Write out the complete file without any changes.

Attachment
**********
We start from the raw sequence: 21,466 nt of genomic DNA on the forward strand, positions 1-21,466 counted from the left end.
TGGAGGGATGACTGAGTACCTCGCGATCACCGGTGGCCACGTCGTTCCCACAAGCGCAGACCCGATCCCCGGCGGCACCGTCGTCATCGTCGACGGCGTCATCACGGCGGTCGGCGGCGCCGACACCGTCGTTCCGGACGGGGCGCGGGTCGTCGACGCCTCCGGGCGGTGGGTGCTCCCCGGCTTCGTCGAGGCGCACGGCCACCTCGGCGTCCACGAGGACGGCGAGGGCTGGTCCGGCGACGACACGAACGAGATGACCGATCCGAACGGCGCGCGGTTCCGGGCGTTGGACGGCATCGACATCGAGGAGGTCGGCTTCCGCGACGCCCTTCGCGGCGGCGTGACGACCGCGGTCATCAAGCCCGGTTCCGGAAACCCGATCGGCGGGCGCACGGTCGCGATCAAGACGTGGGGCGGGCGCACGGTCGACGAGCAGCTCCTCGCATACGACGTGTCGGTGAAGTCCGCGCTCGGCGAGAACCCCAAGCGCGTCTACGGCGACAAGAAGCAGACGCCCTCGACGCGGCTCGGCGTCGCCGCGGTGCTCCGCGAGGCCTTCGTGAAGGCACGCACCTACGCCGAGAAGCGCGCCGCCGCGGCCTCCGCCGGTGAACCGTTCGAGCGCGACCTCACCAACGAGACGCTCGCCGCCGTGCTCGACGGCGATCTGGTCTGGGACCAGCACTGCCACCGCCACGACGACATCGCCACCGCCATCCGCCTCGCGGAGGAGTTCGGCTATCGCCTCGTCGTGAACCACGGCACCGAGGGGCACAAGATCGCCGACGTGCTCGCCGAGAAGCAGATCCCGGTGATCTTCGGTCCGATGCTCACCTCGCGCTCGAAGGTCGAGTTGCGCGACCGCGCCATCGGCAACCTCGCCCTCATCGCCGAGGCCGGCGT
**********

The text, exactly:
We start from the raw sequence: 21,466 nt of genomic DNA on the forward strand, positions 1-21,466 counted from the left end.
TGGAGGGATGACTGAGTACCTCGCGATCACCGGTGGCCACGTCGTTCCCACAAGCGCAGACCCGATCCCCGGCGGCACCGTCGTCATCGTCGACGGCGTCATCACGGCGGTCGGCGGCGCCGACACCGTCGTTCCGGACGGGGCGCGGGTCGTCGACGCCTCCGGGCGGTGGGTGCTCCCCGGCTTCGTCGAGGCGCACGGCCACCTCGGCGTCCACGAGGACGGCGAGGGCTGGTCCGGCGACGACACGAACGAGATGACCGATCCGAACGGCGCGCGGTTCCGGGCGTTGGACGGCATCGACATCGAGGAGGTCGGCTTCCGCGACGCCCTTCGCGGCGGCGTGACGACCGCGGTCATCAAGCCCGGTTCCGGAAACCCGATCGGCGGGCGCACGGTCGCGATCAAGACGTGGGGCGGGCGCACGGTCGACGAGCAGCTCCTCGCATACGACGTGTCGGTGAAGTCCGCGCTCGGCGAGAACCCCAAGCGCGTCTACGGCGACAAGAAGCAGACGCCCTCGACGCGGCTCGGCGTCGCCGCGGTGCTCCGCGAGGCCTTCGTGAAGGCACGCACCTACGCCGAGAAGCGCGCCGCCGCGGCCTCCGCCGGTGAACCGTTCGAGCGCGACCTCACCAACGAGACGCTCGCCGCCGTGCTCGACGGCGATCTGGTCTGGGACCAGCACTGCCACCGCCACGACGACATCGCCACCGCCATCCGCCTCGCGGAGGAGTTCGGCTATCGCCTCGTCGTGAACCACGGCACCGAGGGGCACAAGATCGCCGACGTGCTCGCCGAGAAGCAGATCCCGGTGATCTTCGGTCCGATGCTCACCTCGCGCTCGAAGGTCGAGTTGCGCGACCGCGCCATCGGCAACCTCGCCCTCATCGCCGAGGCCGGCGT